sum accumulated to meet them-showing the average rate of annu. to be nearly 12 p.c. p.a.—a rate which would lead to the supposition that the average age of the annuitants was about 70 years; or to another supposition, viz., that the rate of annu. allowed was very large.

In 1839 there was founded in Vienna the Mut. Assu. Co. for Life and Annu. Its bus. consisted of 6 classes: (1). Ins. of sums in case of survivorship. (2). Ditto payable on death. (3). L. annu. immediate or deferred. (4). Ditto payable after death of nominee. (5). Endow. in favour of minors; or L. annu. payable after the death of a nominee until another nominee has attained his 24th year. (6). L. annu. increasing by accumulation of int. with partial alienation of cap. A remarkable feature of this so. was that the sums ins. were only payable in the event of death occurring after 1 year from date of ins. At the close of 1850 the sum ins. in each of the preceding classes was as follows: (1). 5208, (2). 143,984. (3). £1044. (4). 1005; while the prem. fund for each class was: (1.) 2322. (2). £17,521. (3). £8256. (4). £3836. (5). £12,775; which, with reserve funds of £5510, made a total of £49,220.

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It is believed that the

one year" limitation above mentioned, combined with great strictness in the selection of lives, constitute the chief reasons for the small bus. of the Co.

Regarding Fire Ins.-there were in 1850 5 proprietary offices and 5 mut. ones. The proprietary offices were-(1). The Azienda, of Trieste, founded 1822. (2). The First Austrian Ins. Co., founded in Vienna in 1824. (3). The Milan Ins. Co. founded 1826and not now belonging to Austria, but included here to explain the F. ins. statistics hereafter given. (4). The General Ins. Co. of Trieste, founded 1830. (5). The Riunione Adriatica di Sicurtà, founded in Trieste in 1838. The mutual offices were-(1). The Mut. Fire Ins. Co. of Vienna-for Austria proper and Hungary, founded 1825. (2). Mut. Fire Ins. Co. in Gratz, for the provinces of Styria, Carinthia, and Carniole, founded 1829. (3). Mut. Fire Ins. Co. in Prague, for Bohemia. (4). Mut. Fire Ins. Co. in Inspruck, for the Tyrol, Voralberg, and the principality of Lichtenstein, (5). Mut. Ins. Co. against Fire at Brunn, for the provinces of Moravia and Silesia.

These mut. offices ins. buildings only; and appear to resemble in many respects the Fire Casse of the North German Towns. They are worked upon this plan-each of the members of the so. contributes proportionably to the sum for which he is ins., to the losses and expenses of management, the computation of which is made at the end of each year, In a few the contributions are limited to a certain maximum, which cannot be exceeded. If this maximum be not sufficient to pay the losses and the expenses, the surplus is taken from the reserved fund; or in default thereof, the Board of Management have recourse to a loan repayable in the course of a certain number of years. The reserved fund is formed by means of an admission fee from each member of the so., and by a proportion of the profits set apart in the successful years. These inst. are under high patronage, and are much favoured by the local authorities. The expenses of their management are very small, but their statutes generally are very imperfect, independent of the defects inherent to the mut. system in F. ins. Conditions are enforced which show but little practical knowledge of ins. ; and especially there is a very incomplete classification of risks. The consequence is, or has been, that the proprietors of the worst class of buildings are favoured, at the expense of those who possess better.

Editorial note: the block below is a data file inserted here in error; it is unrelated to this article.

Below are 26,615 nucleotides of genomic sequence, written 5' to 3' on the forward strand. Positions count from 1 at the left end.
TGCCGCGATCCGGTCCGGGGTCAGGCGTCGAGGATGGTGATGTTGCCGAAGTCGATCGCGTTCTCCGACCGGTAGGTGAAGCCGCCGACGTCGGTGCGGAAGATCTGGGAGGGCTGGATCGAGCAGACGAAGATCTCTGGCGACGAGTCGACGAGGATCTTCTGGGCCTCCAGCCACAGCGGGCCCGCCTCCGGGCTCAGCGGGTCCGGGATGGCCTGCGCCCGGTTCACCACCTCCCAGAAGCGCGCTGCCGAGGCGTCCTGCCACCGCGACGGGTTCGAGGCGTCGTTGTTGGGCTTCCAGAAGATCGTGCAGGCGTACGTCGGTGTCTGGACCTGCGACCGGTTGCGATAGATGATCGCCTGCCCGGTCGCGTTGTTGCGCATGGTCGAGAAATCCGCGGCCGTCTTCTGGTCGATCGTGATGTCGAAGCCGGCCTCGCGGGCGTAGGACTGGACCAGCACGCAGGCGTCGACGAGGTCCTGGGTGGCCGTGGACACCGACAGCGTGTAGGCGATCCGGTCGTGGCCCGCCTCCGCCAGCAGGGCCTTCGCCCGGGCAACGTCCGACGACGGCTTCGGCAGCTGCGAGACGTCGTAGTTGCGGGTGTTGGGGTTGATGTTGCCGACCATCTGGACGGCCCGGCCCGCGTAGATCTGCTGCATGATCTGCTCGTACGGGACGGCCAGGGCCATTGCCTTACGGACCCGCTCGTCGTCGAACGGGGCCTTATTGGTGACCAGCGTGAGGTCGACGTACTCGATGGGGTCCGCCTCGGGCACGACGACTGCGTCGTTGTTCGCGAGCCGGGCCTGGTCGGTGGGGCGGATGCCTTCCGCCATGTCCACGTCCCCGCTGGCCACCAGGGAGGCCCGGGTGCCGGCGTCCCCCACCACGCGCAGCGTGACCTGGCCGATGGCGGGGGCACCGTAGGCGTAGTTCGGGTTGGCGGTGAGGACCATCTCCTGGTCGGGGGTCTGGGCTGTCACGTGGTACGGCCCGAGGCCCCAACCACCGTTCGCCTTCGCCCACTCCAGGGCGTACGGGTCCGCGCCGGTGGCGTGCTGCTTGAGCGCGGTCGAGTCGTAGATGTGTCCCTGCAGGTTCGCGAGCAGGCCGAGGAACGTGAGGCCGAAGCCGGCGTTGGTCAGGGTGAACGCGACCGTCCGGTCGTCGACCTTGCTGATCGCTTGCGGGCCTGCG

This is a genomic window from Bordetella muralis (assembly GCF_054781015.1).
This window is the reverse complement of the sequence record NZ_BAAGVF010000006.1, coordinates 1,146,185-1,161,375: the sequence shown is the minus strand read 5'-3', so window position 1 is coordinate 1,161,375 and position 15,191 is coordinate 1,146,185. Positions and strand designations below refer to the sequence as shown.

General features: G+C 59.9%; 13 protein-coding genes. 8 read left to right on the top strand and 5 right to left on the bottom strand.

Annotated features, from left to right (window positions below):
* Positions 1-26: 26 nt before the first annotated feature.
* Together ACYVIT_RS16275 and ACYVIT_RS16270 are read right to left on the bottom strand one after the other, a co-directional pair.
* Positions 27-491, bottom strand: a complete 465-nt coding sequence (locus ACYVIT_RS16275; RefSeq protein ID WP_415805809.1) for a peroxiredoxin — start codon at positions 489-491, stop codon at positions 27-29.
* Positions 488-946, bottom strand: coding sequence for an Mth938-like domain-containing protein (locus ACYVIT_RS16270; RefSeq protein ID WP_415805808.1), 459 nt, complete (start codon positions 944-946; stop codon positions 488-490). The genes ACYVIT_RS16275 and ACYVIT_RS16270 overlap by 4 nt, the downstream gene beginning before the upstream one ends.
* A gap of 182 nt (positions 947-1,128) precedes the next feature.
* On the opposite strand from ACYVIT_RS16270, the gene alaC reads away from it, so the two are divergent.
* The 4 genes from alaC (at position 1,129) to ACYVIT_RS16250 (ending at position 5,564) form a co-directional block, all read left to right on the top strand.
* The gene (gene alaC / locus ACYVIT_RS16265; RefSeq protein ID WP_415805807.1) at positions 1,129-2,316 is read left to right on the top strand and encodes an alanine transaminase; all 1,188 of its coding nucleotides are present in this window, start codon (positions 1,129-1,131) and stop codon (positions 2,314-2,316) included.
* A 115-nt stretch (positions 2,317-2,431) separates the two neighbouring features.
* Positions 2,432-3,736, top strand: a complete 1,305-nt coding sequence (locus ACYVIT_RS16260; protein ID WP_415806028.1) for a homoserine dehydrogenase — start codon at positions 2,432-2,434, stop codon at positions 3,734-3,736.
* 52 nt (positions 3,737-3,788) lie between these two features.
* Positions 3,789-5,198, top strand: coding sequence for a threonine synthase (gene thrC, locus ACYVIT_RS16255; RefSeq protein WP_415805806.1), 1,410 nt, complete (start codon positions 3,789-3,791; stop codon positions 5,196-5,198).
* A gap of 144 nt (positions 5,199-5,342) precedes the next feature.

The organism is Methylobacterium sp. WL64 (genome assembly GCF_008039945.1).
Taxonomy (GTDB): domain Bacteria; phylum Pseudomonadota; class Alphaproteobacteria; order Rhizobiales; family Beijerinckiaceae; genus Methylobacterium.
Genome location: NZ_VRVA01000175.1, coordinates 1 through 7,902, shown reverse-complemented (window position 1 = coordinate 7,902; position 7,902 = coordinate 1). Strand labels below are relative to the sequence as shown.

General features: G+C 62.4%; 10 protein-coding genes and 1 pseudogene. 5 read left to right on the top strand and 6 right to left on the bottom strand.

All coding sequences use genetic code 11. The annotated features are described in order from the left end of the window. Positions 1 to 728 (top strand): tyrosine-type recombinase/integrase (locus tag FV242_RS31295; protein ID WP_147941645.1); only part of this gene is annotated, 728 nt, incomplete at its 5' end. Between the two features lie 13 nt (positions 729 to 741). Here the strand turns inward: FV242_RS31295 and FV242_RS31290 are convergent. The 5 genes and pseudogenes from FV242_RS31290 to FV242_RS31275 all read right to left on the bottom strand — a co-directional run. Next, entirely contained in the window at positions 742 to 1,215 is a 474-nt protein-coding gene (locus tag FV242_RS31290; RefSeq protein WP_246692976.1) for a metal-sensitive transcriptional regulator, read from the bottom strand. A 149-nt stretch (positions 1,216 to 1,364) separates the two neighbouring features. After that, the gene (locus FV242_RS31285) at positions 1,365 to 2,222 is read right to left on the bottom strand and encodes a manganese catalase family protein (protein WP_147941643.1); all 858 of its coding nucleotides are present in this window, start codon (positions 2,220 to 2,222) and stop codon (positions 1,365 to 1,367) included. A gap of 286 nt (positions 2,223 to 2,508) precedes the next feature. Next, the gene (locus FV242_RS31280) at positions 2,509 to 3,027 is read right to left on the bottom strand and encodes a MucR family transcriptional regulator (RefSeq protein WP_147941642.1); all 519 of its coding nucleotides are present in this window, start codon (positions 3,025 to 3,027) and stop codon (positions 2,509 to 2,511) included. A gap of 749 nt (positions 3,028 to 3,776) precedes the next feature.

Besides the principal F. cos. above described, there exist in some provinces, and especially in Bohemia, a number of mut. asso., the operations of which only extend to a few districts, and the members of which undertake to assist one another, either in money or materials in case of fire; but their organization is too incomplete, or too little known, to be able to speak with proper knowledge of them.

The proprietary offices have subs. capitals varying from £300,000 down to £100,000; but several of them undertake other classes of bus., as Marine Ins., and Transit or Transport Ins. They also ins. merchandize, and other personal property against fire.

We have some account of the aggregate operations of these Fire Ins. offices in 1850. The risks undertaken by the proprietary offices in that year amounted to £71,570,352; by the mut. offices, £21,504,802-together £93,075, 150. For losses, repairs, and compensations, the proprietary cos. paid in the year £103,417, being equal to '144 p.c. on sum insured; and the mut. cos. £70,441, being equal to 327 p.c. on sum ins. Together they paid £173,858, equal to 187 p.c. We have not the returns of the prems. received by either class of co.; but we have some returns of the per-centage of contributions paid to the mut. offices in various districts. Thus the contributions amounted, in lower Austria, to 366 p.c.; in Upper Austria, 15 p.c. ; in Steirmark, Carinthia, and Krain, 25 p.c.; in Tyrol, 3 p.c. ; in Bohemia, Moravia, and Silesia, 48 p.c.

In 1850 there were 30 Marine Ins. Cos. carrying on bus. in the Austrian Empire, chiefly at Trieste; but a few of them in Vienna. Their aggregate cap. was £505,500the largest being £60,000; the smallest, £10,000; the others intermediate. Trieste is the only town in Austria where marine ins, can be carried out on a large scale. Some of these cos. have agencies in Venice. The marine cos. which carry on that bus. solely do not make the state of their affairs public.

There is an Accident Ins. Co.-the Conservator of Vienna. Also a Plate-Glass Ins. -the First Vienna Plate-Glass Ins. Co.; various CATTLE Ins. Cos. ; a Mortgage Ins.